Follow TV Tropes


Video Game / Adventures With Anxiety

Go To

Adventures with Anxiety is a short interactive story by Nicky Case about a person and their anxiety, which takes the form of a big red wolf. However, the player doesn't take the role of the human; they play as the anxiety, which just thinks of itself as a guard dog, trying to warn their master of possible dangers. It can be played for free here.

This story includes examples of:

  • All There in the Manual: Everyone has a name (including the anxiety wolf Beebee), but they're only listed in the end credits.
  • An Aesop: Anxiety can sometimes make you feel miserable, but fear itself is important for survival. You must learn to live with it as an ally, rather than starving it entirely or letting it take over your life.
  • Anthropomorphic Personification: The wolf is one of the human's anxiety.
  • Art Shift: When discussing emotional scars with the human, the anxiety wolf suddenly gets an extremely anime-esque close-up while noting that scars are cool, before the human tells them to cut it out.
  • Advertisement:
  • Be as Unhelpful as Possible: Most of the first chapter is spent causing stress over trivial things, like the contents of a sandwich or the possibility of getting trampled at a party. So when actual danger shows up, like alcohol and jumping off a building, it's tricky to convince the human that you're being serious.
  • Bitter Sweet Ending: Your human learns that their friends were only using them, nearly die and potentially get injured from falling off a building, but you and your human survive and develop a better understanding towards each other
  • The Big Bad Wolf: From the human's perspective, the wolf is their biggest obstacle to happiness. In the credits, it's given the name "Beebee", as in "B.B. Wolf".
  • Brick Joke: If the player ends the first chapter by having the human curl up and cry, there will be a small marsh labeled "Lake Tears" when they return to that spot in the ending. Alternately, if the human destroys their phone, there will be a grave labeled "RIP phone."
  • Advertisement:
  • Book-Ends: The game begins and ends with the human and their wolf eating a white-bread sandwich on a stump.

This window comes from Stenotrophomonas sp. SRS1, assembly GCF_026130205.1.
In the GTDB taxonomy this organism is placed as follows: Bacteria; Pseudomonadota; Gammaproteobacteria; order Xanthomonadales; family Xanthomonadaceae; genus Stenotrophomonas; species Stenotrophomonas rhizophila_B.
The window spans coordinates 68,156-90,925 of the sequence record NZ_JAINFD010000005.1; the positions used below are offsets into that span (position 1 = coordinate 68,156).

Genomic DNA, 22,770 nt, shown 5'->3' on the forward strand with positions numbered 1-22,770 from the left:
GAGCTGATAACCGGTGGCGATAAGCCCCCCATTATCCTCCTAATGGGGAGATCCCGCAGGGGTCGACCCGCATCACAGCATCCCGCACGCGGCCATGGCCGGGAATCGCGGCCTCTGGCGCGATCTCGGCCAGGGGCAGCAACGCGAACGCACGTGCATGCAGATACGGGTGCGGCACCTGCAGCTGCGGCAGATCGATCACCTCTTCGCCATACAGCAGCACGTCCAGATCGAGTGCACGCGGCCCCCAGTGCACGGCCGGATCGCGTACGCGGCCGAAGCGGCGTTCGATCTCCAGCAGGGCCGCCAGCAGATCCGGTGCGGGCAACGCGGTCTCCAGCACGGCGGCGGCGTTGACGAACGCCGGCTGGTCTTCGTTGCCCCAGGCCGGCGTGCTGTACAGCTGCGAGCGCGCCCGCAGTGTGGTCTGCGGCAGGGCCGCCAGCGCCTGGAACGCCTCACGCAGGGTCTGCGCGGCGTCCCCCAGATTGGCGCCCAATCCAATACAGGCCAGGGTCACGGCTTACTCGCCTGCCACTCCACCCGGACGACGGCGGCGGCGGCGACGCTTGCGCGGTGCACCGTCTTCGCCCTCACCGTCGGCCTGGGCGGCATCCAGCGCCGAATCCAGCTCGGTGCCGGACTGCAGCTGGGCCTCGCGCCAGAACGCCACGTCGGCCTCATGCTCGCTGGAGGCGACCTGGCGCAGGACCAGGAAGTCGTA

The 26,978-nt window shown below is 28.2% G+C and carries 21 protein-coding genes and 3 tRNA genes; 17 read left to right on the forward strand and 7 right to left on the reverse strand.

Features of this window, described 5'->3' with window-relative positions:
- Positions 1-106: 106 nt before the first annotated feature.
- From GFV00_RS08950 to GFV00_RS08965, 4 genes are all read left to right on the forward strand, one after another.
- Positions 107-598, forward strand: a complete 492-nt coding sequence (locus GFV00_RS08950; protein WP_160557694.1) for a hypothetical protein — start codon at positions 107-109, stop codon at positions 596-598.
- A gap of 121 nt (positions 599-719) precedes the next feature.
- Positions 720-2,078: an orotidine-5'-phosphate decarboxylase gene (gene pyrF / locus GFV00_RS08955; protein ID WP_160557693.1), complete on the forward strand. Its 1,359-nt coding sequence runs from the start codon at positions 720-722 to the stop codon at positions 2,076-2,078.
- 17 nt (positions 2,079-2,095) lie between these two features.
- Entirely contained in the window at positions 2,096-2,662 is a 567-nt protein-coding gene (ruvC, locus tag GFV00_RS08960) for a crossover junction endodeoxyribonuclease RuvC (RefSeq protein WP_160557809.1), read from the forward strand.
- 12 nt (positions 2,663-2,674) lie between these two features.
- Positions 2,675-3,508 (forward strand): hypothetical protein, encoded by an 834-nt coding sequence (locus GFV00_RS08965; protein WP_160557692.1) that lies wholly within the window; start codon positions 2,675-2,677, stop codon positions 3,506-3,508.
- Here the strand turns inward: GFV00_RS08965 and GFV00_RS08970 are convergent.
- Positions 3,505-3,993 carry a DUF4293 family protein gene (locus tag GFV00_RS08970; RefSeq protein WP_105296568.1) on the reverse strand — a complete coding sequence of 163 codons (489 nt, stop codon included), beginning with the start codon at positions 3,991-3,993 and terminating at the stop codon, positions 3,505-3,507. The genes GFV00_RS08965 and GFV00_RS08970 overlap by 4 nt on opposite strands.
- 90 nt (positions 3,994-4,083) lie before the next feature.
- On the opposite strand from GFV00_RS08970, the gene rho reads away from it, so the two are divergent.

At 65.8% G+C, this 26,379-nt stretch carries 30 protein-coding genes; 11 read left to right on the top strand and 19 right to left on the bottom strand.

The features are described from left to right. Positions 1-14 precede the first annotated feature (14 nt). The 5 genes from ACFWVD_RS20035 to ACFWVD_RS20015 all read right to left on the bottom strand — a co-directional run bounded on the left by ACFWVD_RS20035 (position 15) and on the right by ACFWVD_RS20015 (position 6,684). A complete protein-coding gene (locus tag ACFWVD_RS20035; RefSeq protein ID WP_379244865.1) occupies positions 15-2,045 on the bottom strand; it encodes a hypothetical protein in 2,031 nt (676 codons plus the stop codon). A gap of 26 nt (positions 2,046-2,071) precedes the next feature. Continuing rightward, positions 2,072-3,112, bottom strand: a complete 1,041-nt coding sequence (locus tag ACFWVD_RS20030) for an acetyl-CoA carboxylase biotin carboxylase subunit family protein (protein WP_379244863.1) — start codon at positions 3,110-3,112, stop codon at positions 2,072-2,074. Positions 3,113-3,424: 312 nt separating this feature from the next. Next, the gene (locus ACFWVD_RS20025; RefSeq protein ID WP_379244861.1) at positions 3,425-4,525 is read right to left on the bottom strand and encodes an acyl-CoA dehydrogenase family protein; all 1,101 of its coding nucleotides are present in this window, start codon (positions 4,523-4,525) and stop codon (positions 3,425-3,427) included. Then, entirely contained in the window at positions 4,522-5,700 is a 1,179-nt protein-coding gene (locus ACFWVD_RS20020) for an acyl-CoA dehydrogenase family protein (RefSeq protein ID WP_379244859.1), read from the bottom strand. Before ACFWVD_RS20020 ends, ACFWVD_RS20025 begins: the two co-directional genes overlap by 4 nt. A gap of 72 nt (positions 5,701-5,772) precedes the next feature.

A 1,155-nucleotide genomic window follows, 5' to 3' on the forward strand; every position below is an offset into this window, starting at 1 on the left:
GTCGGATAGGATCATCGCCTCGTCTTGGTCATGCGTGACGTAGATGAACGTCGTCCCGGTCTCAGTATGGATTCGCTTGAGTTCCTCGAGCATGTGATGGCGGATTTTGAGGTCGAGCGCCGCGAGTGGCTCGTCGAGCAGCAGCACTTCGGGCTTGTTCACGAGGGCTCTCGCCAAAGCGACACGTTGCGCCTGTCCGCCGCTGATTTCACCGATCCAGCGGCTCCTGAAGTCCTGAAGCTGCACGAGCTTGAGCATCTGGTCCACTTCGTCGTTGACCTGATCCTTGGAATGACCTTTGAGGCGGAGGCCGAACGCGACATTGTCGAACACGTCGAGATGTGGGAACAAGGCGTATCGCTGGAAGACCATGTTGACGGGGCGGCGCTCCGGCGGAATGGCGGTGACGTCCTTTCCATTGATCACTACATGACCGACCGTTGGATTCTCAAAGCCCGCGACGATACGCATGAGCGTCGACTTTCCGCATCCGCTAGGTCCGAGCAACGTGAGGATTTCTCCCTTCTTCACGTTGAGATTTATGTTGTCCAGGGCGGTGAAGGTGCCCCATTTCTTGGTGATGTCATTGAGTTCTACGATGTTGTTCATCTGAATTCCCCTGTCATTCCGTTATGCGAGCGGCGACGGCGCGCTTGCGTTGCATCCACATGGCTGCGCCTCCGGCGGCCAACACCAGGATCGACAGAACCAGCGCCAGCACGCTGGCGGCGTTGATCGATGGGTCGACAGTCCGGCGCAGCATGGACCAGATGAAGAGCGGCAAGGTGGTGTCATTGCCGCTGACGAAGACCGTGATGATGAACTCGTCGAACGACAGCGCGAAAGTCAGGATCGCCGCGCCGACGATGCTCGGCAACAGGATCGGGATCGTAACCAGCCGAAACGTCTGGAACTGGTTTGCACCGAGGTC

• Character Development: The anxiety wolf goes through this, first seeing itself as a guard dog and ultimately deciding it's more of a battered sheltered dog that sometimes screws up but still genuinely cares about their human. The human, in turn, goes from treating the wolf as an enemy to accepting it and hoping to train it better.
  • Cerebus Syndrome: Chapter 3 has none of the comedy chapter 1 and 2 had
  • Cope by Pretending: The red-haired person (Hunter) throws parties every week as a means of taking breaks from the stress of life and silencing that inner anxiety animal. However, it immediately becomes apparent that this isn't healthy coping, as their parties go wild fast and are pure escapism.
  • Crying Wolf: Your role, both literally and figuratively.
  • Darkerand Edgier: Despite not being bloody, gory and cynical like some of Nicky Case’s other games it manages to be this by portraying the humans decent towards alcoholism realistically and making it clear that it is unhealthy and dangerous
  • Deliberately Monochrome: The images are black and white, with the exception of red things that can transform into anxiety creatures, like the human's hoodie.
  • Earn Your Happy Ending: It is not until the human and the wolf encounter an actually life-threatening situation that they truly learn how to function together.
  • Freeze-Frame Bonus: During the credits, right before the list of real people Nicky Case thanks, there's a single frame of Hunter's repressed anxiety animal. It is a massive elephant, and it seems sad.
  • Group Hug: The story ends with the human embracing their anxiety wolf... right before it panics about them STILL eating white bread sandwiches by themself.